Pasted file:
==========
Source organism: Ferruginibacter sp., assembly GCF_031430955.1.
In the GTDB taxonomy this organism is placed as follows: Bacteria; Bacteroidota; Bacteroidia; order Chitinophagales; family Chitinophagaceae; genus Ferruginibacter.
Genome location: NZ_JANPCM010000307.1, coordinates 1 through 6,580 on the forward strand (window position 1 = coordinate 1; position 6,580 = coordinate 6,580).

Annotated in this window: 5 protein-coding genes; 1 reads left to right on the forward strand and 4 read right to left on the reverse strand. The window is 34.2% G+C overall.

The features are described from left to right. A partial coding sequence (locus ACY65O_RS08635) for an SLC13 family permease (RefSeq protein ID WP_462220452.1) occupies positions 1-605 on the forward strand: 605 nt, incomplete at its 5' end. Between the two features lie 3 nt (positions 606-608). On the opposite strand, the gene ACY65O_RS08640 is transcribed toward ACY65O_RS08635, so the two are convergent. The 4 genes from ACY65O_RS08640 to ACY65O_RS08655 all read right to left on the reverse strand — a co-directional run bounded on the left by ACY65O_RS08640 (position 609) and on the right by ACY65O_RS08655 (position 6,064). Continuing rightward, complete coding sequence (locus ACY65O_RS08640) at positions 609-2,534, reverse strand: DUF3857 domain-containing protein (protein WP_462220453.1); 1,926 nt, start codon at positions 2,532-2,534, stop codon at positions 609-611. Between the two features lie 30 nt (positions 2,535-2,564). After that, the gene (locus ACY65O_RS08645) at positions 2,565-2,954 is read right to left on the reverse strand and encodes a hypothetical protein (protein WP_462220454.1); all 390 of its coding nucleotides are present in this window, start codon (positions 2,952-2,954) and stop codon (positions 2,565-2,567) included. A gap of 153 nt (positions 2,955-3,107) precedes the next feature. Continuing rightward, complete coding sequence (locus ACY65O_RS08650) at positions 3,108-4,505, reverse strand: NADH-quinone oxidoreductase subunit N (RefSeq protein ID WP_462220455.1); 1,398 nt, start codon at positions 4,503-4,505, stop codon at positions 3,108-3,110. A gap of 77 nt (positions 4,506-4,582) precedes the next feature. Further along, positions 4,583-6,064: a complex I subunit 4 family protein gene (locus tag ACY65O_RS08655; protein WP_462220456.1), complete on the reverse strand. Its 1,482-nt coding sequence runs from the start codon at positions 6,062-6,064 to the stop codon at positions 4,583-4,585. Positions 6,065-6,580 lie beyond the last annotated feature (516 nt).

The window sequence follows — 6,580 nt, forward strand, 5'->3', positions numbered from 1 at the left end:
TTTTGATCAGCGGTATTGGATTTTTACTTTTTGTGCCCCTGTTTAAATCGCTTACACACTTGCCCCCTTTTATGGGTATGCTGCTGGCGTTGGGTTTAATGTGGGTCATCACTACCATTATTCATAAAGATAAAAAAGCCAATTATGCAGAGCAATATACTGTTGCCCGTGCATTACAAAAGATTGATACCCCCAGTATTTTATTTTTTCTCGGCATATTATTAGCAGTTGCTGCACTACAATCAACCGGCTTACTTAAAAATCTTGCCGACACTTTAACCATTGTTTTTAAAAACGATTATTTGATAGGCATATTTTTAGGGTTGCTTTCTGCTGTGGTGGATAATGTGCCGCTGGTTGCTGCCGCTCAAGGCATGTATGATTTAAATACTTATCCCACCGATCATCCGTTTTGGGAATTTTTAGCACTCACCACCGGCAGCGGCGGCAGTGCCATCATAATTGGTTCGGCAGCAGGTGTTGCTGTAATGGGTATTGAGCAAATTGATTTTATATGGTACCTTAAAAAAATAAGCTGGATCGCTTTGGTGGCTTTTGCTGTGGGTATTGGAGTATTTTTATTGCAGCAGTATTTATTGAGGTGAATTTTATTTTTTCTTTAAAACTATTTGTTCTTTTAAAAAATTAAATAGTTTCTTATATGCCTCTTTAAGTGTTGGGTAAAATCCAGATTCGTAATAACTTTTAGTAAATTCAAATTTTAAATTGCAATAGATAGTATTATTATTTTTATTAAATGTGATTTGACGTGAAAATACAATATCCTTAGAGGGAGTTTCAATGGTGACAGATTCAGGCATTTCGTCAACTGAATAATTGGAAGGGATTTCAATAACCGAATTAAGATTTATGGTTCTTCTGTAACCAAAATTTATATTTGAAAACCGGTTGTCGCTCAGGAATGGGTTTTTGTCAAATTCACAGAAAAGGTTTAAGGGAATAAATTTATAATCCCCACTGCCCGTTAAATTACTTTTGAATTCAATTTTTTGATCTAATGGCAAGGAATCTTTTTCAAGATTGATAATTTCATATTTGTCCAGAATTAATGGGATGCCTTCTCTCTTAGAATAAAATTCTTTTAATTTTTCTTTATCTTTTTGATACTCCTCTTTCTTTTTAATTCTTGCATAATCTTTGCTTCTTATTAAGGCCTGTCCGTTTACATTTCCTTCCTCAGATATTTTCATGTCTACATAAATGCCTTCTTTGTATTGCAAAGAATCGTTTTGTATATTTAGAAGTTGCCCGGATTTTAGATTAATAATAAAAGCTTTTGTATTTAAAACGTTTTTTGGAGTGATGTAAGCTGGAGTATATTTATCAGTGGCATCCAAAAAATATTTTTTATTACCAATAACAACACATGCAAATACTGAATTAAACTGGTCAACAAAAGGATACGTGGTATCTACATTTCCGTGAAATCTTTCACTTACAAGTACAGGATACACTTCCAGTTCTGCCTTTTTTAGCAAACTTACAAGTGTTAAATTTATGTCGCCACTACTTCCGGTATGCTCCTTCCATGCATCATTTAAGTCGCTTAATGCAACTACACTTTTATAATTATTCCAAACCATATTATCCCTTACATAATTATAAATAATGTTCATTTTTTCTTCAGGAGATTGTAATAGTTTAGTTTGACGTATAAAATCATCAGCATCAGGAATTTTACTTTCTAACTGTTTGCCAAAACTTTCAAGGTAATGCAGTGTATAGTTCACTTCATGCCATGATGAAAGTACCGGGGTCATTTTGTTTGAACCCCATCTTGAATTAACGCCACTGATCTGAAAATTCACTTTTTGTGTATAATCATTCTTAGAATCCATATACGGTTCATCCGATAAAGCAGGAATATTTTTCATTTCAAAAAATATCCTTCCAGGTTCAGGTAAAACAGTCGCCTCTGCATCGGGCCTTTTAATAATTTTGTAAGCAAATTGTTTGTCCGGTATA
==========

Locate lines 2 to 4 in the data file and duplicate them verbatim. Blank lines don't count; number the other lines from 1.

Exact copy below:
In the GTDB taxonomy this organism is placed as follows: Bacteria; Bacteroidota; Bacteroidia; order Chitinophagales; family Chitinophagaceae; genus Ferruginibacter.
Genome location: NZ_JANPCM010000307.1, coordinates 1 through 6,580 on the forward strand (window position 1 = coordinate 1; position 6,580 = coordinate 6,580).

Annotated in this window: 5 protein-coding genes; 1 reads left to right on the forward strand and 4 read right to left on the reverse strand. The window is 34.2% G+C overall.